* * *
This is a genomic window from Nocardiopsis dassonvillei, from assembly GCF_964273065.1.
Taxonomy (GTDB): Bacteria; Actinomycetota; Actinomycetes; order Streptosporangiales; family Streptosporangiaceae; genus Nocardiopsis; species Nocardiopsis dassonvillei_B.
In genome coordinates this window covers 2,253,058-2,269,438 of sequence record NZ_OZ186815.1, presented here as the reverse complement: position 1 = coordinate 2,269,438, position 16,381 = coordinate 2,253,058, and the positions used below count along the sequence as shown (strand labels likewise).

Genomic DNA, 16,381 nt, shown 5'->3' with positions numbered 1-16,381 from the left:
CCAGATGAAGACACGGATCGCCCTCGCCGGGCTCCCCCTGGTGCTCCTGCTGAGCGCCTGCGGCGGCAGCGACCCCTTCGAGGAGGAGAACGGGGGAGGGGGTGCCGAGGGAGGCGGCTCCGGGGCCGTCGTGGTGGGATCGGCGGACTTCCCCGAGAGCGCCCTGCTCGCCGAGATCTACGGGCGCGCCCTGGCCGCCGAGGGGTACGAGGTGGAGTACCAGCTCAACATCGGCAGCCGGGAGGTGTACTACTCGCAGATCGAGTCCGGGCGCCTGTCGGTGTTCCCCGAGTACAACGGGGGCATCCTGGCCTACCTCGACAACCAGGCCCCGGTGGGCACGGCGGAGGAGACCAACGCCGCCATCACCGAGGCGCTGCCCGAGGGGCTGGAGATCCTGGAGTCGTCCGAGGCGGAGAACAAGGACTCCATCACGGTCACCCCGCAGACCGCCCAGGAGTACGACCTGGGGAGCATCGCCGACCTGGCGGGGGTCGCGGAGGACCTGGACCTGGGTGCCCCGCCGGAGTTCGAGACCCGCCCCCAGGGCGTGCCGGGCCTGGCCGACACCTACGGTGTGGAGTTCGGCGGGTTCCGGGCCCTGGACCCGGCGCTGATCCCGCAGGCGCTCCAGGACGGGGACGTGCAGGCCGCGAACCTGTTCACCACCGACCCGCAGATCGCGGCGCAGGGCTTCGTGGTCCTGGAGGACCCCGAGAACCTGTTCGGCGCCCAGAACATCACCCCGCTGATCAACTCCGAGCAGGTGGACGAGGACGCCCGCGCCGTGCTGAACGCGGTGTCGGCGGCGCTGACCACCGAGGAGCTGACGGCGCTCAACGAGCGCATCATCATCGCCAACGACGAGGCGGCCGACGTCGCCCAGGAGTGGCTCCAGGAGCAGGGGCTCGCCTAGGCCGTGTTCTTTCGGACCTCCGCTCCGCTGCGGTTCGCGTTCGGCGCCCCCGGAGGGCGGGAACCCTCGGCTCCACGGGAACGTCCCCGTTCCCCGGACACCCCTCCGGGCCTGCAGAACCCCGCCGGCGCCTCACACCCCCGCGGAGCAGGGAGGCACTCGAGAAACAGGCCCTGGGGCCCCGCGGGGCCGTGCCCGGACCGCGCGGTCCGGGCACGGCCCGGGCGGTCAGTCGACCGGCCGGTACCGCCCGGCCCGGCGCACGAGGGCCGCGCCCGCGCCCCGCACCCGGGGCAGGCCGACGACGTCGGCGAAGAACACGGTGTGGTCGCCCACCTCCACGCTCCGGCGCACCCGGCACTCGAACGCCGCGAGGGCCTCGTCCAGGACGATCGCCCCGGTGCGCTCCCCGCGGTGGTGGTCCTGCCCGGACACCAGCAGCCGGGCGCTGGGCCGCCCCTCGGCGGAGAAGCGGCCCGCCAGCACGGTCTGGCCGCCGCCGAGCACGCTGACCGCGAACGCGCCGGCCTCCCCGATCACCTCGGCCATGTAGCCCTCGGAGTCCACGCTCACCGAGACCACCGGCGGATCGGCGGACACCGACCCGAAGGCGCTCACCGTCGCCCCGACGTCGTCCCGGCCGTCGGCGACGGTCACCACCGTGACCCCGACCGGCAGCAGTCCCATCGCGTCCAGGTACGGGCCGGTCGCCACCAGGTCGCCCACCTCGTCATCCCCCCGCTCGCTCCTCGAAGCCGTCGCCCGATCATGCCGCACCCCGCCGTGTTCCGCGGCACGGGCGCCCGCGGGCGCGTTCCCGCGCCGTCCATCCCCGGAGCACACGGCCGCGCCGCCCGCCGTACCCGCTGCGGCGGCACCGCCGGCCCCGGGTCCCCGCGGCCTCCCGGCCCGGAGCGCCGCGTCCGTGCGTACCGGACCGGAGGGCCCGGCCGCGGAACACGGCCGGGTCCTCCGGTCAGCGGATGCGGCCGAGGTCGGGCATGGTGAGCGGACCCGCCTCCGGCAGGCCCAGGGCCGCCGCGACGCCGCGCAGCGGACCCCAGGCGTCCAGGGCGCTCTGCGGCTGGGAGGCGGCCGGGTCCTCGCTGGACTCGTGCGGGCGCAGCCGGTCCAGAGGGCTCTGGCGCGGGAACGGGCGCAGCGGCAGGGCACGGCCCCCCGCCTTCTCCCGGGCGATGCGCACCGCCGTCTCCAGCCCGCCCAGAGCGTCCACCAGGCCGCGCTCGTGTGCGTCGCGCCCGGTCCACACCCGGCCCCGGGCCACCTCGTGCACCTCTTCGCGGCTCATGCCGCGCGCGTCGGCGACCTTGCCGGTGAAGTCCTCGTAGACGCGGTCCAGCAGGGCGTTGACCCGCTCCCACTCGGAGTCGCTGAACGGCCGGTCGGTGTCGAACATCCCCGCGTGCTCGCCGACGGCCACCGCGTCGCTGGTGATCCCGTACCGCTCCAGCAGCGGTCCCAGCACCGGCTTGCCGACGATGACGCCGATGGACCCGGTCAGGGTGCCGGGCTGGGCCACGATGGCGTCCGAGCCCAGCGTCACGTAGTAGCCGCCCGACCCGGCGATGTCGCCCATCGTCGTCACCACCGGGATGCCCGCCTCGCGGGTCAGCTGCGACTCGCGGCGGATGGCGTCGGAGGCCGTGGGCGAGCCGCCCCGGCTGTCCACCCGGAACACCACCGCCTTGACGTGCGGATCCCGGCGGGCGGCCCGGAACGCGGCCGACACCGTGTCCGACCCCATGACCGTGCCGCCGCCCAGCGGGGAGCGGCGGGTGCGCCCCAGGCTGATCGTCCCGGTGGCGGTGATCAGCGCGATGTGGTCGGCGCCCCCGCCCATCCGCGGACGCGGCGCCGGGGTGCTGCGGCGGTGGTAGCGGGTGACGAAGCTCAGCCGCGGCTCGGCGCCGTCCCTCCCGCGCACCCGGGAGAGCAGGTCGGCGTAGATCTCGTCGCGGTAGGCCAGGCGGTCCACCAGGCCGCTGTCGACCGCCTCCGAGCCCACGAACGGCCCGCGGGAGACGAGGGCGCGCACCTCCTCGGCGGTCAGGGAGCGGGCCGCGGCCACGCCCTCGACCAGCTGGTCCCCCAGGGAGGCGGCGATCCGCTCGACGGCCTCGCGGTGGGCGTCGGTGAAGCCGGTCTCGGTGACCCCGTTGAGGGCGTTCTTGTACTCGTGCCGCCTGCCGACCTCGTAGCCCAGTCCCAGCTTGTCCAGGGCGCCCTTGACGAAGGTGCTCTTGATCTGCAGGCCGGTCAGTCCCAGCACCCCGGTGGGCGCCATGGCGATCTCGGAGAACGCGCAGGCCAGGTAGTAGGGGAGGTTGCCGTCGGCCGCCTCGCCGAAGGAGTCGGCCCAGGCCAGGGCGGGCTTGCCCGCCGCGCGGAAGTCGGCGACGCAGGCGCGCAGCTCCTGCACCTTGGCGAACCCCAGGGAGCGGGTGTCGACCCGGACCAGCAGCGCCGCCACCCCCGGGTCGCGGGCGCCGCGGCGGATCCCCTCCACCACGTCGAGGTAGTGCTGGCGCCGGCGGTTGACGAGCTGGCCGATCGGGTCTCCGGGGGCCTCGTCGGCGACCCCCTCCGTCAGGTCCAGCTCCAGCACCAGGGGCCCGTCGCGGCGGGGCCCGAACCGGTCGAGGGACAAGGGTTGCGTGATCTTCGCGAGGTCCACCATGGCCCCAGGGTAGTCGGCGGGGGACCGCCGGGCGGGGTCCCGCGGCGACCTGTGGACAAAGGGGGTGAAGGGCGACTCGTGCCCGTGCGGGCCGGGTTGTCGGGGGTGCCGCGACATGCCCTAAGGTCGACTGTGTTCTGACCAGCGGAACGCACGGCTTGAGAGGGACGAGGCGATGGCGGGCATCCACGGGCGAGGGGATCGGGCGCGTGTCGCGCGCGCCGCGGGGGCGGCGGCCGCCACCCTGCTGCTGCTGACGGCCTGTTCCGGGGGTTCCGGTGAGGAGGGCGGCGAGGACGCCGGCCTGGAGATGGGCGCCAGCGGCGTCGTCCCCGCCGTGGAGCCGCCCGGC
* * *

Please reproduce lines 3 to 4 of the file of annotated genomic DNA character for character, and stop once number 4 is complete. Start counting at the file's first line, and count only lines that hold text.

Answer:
In genome coordinates this window covers 2,253,058-2,269,438 of sequence record NZ_OZ186815.1, presented here as the reverse complement: position 1 = coordinate 2,269,438, position 16,381 = coordinate 2,253,058, and the positions used below count along the sequence as shown (strand labels likewise).

Genomic DNA, 16,381 nt, shown 5'->3' with positions numbered 1-16,381 from the left: